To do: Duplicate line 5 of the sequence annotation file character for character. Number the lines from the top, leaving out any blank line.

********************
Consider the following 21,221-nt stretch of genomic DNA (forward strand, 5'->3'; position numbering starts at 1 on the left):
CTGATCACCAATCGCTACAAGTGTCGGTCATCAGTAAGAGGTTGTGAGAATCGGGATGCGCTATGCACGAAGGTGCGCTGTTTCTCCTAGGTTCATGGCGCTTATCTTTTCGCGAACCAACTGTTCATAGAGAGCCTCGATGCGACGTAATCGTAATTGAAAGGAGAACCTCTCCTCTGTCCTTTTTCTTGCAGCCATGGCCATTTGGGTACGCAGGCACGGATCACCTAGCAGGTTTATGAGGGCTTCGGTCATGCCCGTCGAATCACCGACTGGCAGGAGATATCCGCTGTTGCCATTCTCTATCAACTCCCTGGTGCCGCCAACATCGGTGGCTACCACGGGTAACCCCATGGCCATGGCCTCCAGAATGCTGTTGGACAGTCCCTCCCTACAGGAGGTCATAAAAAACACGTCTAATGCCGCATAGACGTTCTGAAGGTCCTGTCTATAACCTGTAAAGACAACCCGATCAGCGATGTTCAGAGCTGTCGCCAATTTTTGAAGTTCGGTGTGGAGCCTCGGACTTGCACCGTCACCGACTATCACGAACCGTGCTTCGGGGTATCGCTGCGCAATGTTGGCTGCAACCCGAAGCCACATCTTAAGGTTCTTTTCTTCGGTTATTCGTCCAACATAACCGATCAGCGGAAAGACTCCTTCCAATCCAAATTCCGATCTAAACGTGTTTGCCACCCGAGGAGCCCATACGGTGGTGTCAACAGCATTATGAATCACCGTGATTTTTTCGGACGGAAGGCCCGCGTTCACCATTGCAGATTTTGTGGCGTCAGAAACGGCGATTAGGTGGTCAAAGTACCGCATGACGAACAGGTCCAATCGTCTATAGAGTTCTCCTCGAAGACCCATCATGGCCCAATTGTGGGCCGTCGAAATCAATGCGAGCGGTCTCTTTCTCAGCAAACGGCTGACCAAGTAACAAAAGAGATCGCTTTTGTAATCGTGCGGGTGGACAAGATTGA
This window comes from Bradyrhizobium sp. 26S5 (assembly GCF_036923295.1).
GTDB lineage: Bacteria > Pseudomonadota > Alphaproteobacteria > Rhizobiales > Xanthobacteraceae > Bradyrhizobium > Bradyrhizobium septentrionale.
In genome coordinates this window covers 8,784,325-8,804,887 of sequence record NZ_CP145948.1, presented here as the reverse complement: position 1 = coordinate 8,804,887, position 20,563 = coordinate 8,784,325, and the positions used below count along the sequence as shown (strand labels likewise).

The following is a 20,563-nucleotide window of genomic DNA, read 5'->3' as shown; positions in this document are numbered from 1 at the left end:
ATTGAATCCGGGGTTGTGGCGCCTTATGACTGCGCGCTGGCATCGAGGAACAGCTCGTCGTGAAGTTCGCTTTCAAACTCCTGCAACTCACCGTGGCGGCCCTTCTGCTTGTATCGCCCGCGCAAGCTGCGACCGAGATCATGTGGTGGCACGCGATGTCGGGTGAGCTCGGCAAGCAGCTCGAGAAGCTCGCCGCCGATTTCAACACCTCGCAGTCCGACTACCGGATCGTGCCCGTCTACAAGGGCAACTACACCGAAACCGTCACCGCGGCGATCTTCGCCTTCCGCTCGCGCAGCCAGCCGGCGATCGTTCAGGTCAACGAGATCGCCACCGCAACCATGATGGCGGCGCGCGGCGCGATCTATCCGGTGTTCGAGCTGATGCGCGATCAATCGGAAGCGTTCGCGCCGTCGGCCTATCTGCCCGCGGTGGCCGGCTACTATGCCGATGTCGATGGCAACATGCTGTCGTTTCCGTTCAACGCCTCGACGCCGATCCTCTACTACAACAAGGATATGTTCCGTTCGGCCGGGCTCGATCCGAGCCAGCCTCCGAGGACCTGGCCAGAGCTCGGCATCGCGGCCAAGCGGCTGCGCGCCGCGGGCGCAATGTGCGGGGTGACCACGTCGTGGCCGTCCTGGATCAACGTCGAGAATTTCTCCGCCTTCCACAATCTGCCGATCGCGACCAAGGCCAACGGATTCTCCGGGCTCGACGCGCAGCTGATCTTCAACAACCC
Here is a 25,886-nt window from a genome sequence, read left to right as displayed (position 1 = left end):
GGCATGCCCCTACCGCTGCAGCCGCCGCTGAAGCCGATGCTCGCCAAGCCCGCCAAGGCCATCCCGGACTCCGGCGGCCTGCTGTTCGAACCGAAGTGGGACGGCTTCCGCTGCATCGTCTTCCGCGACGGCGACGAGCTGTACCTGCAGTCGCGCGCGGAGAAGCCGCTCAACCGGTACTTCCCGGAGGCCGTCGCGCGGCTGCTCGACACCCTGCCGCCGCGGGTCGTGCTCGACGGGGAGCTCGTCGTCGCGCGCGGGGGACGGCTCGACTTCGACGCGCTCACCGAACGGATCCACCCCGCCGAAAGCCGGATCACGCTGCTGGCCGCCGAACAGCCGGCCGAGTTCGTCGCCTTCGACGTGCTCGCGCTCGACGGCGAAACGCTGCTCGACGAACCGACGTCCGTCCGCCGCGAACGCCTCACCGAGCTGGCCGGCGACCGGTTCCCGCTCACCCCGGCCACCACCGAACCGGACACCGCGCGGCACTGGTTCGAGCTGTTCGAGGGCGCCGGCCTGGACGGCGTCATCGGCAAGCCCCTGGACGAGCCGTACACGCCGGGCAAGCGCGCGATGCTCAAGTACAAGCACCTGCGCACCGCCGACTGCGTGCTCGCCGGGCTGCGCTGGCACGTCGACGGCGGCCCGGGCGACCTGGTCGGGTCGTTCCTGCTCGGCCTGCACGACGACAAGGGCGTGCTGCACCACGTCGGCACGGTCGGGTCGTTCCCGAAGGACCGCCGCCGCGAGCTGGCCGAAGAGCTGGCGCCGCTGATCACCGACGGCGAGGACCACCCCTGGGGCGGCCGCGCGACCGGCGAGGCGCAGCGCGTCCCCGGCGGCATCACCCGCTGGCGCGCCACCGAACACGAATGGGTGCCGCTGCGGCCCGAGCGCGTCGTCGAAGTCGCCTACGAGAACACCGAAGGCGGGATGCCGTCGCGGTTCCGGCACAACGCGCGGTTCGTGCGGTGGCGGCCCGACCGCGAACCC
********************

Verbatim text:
In genome coordinates this window covers 8,784,325-8,804,887 of sequence record NZ_CP145948.1, presented here as the reverse complement: position 1 = coordinate 8,804,887, position 20,563 = coordinate 8,784,325, and the positions used below count along the sequence as shown (strand labels likewise).